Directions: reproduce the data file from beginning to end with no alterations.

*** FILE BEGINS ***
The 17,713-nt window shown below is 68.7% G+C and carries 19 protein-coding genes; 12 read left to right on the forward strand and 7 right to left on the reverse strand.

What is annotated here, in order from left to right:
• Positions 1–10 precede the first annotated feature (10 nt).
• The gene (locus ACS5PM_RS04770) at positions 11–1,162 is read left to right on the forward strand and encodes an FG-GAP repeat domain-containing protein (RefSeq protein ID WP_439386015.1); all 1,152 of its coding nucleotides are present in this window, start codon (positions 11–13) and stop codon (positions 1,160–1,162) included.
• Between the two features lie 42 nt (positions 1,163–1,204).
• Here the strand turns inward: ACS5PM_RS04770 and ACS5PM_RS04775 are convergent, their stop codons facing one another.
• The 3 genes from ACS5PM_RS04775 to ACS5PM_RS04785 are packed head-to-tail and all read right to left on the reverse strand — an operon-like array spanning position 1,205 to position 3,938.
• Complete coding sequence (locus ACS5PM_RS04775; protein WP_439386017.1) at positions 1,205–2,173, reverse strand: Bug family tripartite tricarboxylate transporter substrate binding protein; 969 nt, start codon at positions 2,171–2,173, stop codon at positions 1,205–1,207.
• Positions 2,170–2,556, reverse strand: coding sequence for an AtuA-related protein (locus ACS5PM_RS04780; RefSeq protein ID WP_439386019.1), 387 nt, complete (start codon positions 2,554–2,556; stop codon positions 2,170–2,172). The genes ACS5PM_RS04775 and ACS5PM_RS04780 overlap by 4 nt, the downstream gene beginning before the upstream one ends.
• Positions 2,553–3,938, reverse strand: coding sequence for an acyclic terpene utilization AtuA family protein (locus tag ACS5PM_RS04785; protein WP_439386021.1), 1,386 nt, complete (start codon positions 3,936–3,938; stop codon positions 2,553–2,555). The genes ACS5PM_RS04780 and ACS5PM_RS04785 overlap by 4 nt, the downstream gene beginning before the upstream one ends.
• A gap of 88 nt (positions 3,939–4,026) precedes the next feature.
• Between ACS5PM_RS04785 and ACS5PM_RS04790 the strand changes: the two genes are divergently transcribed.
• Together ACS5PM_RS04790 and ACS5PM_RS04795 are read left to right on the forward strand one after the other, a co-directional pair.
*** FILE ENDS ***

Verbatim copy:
The 17,713-nt window shown below is 68.7% G+C and carries 19 protein-coding genes; 12 read left to right on the forward strand and 7 right to left on the reverse strand.

What is annotated here, in order from left to right:
• Positions 1–10 precede the first annotated feature (10 nt).
• The gene (locus ACS5PM_RS04770) at positions 11–1,162 is read left to right on the forward strand and encodes an FG-GAP repeat domain-containing protein (RefSeq protein ID WP_439386015.1); all 1,152 of its coding nucleotides are present in this window, start codon (positions 11–13) and stop codon (positions 1,160–1,162) included.
• Between the two features lie 42 nt (positions 1,163–1,204).
• Here the strand turns inward: ACS5PM_RS04770 and ACS5PM_RS04775 are convergent, their stop codons facing one another.
• The 3 genes from ACS5PM_RS04775 to ACS5PM_RS04785 are packed head-to-tail and all read right to left on the reverse strand — an operon-like array spanning position 1,205 to position 3,938.
• Complete coding sequence (locus ACS5PM_RS04775; protein WP_439386017.1) at positions 1,205–2,173, reverse strand: Bug family tripartite tricarboxylate transporter substrate binding protein; 969 nt, start codon at positions 2,171–2,173, stop codon at positions 1,205–1,207.
• Positions 2,170–2,556, reverse strand: coding sequence for an AtuA-related protein (locus ACS5PM_RS04780; RefSeq protein ID WP_439386019.1), 387 nt, complete (start codon positions 2,554–2,556; stop codon positions 2,170–2,172). The genes ACS5PM_RS04775 and ACS5PM_RS04780 overlap by 4 nt, the downstream gene beginning before the upstream one ends.
• Positions 2,553–3,938, reverse strand: coding sequence for an acyclic terpene utilization AtuA family protein (locus tag ACS5PM_RS04785; protein WP_439386021.1), 1,386 nt, complete (start codon positions 3,936–3,938; stop codon positions 2,553–2,555). The genes ACS5PM_RS04780 and ACS5PM_RS04785 overlap by 4 nt, the downstream gene beginning before the upstream one ends.
• A gap of 88 nt (positions 3,939–4,026) precedes the next feature.
• Between ACS5PM_RS04785 and ACS5PM_RS04790 the strand changes: the two genes are divergently transcribed.
• Together ACS5PM_RS04790 and ACS5PM_RS04795 are read left to right on the forward strand one after the other, a co-directional pair.